The Cognitive Dissonance of This American Zionist

Yom Hazikaron is a hard day for me. The pain of my country is my pain too. I hear stories and watch videos about precious souls that were stolen from their loved ones by the necessity of our defense. I remember how difficult this past summer was, as the casualty toll of Operation Protective Edge mounted and our prayers for the kidnapped boys just didn’t work. I think about my Israeli friends who have lost relatives or friends in the defense of Medinat Yisrael.

Our continued independence and safety demands a heavy price. I stand for the siren, and it penetrates my being, and the grief overwhelms me.

One of the fallen soldiers who were honored at my high school’s tekes, ceremony, for Yom Hazikaron was Staff Sgt. Max Steinberg, a Los Angeles native who came to Israel for the first time in 2012 on a Taglit-Birthright Israel trip. When his Birthright group visited Mount Herzl, Max heard about the self-sacrifice of Michael Levin, an American lone soldier who was killed in action in Lebanon, and of Lt. Commander Roi Klein, who threw himself on a grenade to save his men. There, in Israel’s national cemetery, Max declared that he would return to Israel to serve in the Israel Defense Forces. Indeed, that September, Max packed up and came back to Israel. He was intent on joining the 13th Battalion of the Golani Brigade, and he did.

Max Steinberg (IDF)
Max Steinberg (IDF)

Max Steinberg was killed in Gaza this past summer. He was buried where his journey began, on Mount Herzl, in a funeral attended by over 30,000 people.

Max actively decided to live the Zionist dream. He gave his life defending that dream. He is a hero and a role model for me.

Now we have passed Yom Ha’atzmaut. I am here in the United States, celebrating my beloved Israel. And I can’t stop myself from endlessly contemplating the core dilemma of the American Zionist: why are we here?

“People should come not because of danger — although Israel is also a safe haven — but because this is our homeland, fatherland, promised land,” said President of Israel Reuven Rivlin, addressing a gathering of English-speaking journalists several days prior to Yom Ha’atzmaut. “I would like every Jew to come to Israel.”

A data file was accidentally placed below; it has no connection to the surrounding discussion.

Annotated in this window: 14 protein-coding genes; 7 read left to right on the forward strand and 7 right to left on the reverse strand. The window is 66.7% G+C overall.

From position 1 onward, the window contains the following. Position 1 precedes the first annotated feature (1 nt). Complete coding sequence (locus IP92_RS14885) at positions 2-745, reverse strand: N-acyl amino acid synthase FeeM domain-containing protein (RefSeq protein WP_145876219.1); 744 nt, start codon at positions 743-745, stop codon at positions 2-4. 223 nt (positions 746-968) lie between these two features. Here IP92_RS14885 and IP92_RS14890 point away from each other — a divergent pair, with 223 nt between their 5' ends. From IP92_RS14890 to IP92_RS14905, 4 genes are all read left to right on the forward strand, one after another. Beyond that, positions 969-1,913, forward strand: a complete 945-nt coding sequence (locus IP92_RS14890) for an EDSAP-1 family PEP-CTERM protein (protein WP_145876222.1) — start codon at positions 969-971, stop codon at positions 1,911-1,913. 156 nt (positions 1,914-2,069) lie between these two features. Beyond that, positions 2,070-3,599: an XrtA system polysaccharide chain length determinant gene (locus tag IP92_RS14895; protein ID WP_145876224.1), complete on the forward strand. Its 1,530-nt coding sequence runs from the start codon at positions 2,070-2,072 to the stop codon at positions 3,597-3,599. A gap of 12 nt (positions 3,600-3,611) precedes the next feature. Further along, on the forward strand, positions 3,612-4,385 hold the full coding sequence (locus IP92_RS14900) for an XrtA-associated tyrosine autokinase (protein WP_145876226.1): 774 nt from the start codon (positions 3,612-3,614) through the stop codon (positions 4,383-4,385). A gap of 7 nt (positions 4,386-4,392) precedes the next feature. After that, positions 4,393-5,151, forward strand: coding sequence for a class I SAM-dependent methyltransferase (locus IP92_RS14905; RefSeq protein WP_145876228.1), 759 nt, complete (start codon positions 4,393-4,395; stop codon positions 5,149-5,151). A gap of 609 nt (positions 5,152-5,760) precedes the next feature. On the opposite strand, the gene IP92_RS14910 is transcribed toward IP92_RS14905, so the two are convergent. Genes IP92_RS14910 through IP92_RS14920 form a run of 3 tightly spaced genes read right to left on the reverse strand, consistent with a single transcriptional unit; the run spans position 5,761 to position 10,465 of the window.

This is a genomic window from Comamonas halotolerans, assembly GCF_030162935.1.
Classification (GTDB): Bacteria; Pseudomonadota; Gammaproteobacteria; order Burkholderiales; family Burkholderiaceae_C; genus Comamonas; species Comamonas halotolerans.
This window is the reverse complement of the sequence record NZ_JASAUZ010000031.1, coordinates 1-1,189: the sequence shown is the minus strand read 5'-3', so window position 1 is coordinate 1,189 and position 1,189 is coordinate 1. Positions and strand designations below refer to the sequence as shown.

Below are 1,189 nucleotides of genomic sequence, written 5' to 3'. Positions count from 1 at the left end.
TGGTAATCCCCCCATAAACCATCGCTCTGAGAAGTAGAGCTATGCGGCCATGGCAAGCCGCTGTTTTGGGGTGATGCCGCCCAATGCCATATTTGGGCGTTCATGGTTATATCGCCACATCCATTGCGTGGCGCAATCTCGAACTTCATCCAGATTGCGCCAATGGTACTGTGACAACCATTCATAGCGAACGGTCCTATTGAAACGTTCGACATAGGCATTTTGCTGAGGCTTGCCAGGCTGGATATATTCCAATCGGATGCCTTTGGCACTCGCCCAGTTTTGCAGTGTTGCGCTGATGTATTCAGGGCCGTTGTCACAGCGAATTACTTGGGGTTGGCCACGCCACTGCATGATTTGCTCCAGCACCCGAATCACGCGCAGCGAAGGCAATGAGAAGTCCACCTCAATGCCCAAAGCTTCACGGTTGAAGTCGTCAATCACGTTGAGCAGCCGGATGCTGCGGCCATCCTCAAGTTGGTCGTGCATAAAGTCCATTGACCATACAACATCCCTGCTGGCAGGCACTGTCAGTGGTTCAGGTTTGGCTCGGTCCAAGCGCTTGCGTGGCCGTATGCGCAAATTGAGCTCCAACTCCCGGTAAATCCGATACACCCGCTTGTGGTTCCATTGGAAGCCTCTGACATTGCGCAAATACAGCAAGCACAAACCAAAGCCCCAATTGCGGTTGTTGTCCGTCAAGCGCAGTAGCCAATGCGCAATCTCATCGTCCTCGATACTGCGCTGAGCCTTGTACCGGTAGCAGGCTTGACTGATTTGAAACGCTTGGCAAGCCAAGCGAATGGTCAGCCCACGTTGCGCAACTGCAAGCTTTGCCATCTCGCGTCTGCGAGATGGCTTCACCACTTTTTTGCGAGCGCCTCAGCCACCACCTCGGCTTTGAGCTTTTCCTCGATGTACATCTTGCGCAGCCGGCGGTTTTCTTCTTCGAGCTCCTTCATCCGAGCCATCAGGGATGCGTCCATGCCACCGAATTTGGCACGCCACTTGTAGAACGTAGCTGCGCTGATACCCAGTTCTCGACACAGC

If we believe that living in Israel and thereby contributing to her success is vitally important, then why don’t we follow through? Why don’t we accept Rivlin’s invitation and claim our birthright? Well, we’re comfortable here. We are adept at rationalizing our stay by insisting that we can support Israel in a significant way, economically and politically, from our perch in the United States. Simply, though, we’re accustomed to the United States and the overall prosperity and safety that we enjoy in this country. Moving to Israel is difficult, surely, but it is eminently possible and (debatably) an ideological imperative. So? Nu?

We rightfully revere Max Steinberg, but largely cannot find it within ourselves to follow in his footsteps.

That being said, it’s fascinating how many of us still feel like we live in Israel. When she rejoices, like she did on Yom Ha’atzmaut, we rejoice. When she mourns, like she did on Yom Hazikaron, we mourn.

Yet I feel insecure. Are we – American Zionists – somehow unfit to assume for ourselves such a level of belonging?

My instinct is to answer no. Our empathy is not only permitted but also appreciated. Yet, again, I am haunted by guilt. I can give you any number of rational arguments for why Israel benefits and will benefit from my presence here in the United States, but then I squint at the brilliant halo of Max Steinberg and my justifications melt away. I am stuck.

So here’s what I am telling myself. This is an ongoing conversation for me – my conscience is far from clear – but, for now, my thoughts have stabilized around this:


Look – you should move to Israel. You should fight for the IDF. These are your ideals. You should aspire to them. Ideally, you should realize them.

Staying in the United States, though, does not have to mean that you are not a satisfactory Zionist. Zionism is commonly defined as “a movement for (originally) the re-establishment and (now) the development and protection of a Jewish nation in what is now Israel.” So if you are a Zionist, if you care about “Am Yisrael b’Eretz Yisrael,” then your actions need to reflect that. If you decline to enlist in the IDF and you remain in the United States for college and beyond, then you should be advocating for Israel and supporting her in deed from afar. Your life should be directed at the advancement of the Jewish people and state.

An inner conflict, a lurking sensation of shame, is inevitable because your concern is valid. It pains me to say it, but – you are falling short. Your home is Israel. One day, you will hopefully make aliyah and return to your land. If, however, you’re going to linger in chul, in the Diaspora – make it count.

About the Author
Avi Siegal is a senior at SAR High School in Riverdale, NY.
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